Haughey's reception marking Joyce centenary cost £8,000


Food and drink for the first State celebration of James Joyce cost just over £8,000 – or about €37,000 in today’s terms – according to papers released under the 30-year rule.

A reception hosted by then taoiseach Charles Haughey and his wife Maureen was held in the State Apartments at Dublin Castle to mark the centenary year of Joyce’s birth.

Joyce was born on February 2nd, 1882, but the reception was held on June 14th, 1982, two days before Bloomsday, the date on which the events depicted in the author’s celebrated novel Ulysses take place.

The reception coincided with the opening of the eighth international James Joyce symposium in Dublin. In addition to symposium participants, many writers and artists were invited.

There is a Joycean air about the list of “finger-food”provided by the outdoor catering division of Aer Lingus, which included fried scampi, chipolata sausages, chicken liver in bacon, smoked salmon, sweetcorn, assorted pinwheel and ribbon sandwiches, nuts, olives, cheese straws and pickled onions. The Aer Lingus bill came to £8,017.83. The bar bill was £3,520.77.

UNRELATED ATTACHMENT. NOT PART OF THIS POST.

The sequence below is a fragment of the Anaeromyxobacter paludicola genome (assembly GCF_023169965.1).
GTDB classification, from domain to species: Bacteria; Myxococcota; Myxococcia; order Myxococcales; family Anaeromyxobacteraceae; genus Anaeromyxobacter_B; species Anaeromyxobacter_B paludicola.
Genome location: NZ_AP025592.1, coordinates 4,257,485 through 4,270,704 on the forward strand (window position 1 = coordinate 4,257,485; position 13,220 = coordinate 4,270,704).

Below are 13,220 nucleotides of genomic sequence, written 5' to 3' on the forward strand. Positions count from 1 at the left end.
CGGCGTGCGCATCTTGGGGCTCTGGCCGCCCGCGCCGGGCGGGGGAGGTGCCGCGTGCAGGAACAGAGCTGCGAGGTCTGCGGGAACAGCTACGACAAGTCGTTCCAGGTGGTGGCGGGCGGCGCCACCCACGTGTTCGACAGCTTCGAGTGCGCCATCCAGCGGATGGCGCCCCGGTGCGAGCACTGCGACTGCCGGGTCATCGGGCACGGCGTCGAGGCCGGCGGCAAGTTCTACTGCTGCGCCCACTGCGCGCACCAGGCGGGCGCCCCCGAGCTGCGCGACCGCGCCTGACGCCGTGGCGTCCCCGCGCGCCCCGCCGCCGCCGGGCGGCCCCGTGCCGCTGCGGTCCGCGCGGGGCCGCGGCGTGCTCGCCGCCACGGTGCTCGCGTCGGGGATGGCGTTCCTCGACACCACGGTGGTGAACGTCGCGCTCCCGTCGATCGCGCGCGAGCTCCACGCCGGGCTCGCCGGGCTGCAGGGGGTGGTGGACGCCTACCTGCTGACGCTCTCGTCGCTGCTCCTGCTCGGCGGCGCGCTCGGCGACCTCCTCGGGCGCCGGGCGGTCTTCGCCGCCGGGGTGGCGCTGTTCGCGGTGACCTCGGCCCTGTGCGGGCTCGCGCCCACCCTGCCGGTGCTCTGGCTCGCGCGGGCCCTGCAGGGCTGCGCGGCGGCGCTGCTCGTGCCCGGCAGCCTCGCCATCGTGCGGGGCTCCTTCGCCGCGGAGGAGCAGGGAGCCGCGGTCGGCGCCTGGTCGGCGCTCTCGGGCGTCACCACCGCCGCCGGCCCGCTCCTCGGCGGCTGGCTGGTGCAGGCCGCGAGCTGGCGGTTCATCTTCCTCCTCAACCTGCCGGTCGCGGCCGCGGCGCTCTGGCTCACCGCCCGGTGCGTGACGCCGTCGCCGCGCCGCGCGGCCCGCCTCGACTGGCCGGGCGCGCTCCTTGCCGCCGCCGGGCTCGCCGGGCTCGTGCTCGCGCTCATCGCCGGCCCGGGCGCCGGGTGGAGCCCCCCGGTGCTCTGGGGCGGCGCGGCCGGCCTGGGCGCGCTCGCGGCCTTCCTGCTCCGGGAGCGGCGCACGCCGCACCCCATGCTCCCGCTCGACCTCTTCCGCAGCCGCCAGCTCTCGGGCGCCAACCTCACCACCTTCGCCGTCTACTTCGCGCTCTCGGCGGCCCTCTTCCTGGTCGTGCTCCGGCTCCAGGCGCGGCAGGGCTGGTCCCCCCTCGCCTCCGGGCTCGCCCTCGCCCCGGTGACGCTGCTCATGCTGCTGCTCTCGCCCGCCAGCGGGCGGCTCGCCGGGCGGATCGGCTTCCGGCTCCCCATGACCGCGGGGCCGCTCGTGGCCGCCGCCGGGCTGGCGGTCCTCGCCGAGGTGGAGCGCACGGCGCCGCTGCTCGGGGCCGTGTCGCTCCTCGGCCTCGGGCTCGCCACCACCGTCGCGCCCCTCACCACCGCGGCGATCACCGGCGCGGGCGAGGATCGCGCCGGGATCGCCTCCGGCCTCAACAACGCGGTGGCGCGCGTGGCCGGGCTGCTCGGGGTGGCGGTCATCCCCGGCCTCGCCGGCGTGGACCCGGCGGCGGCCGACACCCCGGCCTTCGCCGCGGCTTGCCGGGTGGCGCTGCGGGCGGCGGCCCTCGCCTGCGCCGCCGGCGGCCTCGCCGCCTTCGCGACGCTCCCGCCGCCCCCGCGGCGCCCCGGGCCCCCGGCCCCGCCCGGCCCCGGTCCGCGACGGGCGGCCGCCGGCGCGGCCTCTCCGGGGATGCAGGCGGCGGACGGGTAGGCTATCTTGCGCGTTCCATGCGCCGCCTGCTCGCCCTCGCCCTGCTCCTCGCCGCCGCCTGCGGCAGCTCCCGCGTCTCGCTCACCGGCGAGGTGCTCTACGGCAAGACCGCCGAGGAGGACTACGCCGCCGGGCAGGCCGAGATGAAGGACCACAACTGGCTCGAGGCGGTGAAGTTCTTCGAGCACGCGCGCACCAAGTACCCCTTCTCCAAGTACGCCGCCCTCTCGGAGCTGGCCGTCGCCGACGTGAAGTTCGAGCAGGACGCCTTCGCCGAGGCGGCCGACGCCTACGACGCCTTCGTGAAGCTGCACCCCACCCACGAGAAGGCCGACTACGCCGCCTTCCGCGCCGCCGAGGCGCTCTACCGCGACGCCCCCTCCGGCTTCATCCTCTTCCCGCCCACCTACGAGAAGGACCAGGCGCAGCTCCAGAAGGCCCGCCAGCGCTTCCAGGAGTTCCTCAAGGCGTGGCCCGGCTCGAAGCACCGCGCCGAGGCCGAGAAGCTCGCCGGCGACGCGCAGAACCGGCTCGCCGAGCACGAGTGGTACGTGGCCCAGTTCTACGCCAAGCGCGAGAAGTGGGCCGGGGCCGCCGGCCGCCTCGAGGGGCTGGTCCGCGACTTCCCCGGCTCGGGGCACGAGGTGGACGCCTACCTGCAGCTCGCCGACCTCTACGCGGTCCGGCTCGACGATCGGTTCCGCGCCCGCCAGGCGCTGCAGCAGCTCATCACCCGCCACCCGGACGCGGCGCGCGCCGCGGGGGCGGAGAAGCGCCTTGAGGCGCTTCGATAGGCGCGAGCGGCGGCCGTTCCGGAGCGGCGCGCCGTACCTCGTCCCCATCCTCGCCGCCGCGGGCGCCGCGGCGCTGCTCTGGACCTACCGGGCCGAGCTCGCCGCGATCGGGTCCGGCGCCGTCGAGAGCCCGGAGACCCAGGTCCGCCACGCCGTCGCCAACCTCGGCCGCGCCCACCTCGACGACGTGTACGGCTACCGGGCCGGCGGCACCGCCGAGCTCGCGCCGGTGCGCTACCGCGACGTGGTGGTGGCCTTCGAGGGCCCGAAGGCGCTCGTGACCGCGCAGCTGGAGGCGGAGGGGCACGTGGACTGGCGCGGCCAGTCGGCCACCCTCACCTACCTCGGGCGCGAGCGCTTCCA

Fine Gael leader Garret FitzGerald attended the event, but two days later he questioned Haughey in the Dáil as to whether the government had failed to invite opposition leaders to another function to mark the centenary.


Clearly mystified, Haughey replied: “I shall have to inquire into that and I will communicate with the deputy.”

A note in the file states: “Dr FitzGerald thought a Joyce dinner hosted by the Govt had been arranged and that he had been excluded from it – apparently such a function had been considered during his term in office. Taoiseach told him such a dinner did not eventuate.”

At one point, the possibility of two receptions had been mooted: one hosted by Haughey for the symposium and the other by foreign affairs minister Gerry Collins to mark the Joyce centenary.

A note to Haughey from one of his officials on April 6th points out that the taoiseach’s cultural and artistic adviser, Anthony Cronin, “feels that one State reception is sufficient and this is also the view of the Department of Foreign Affairs”.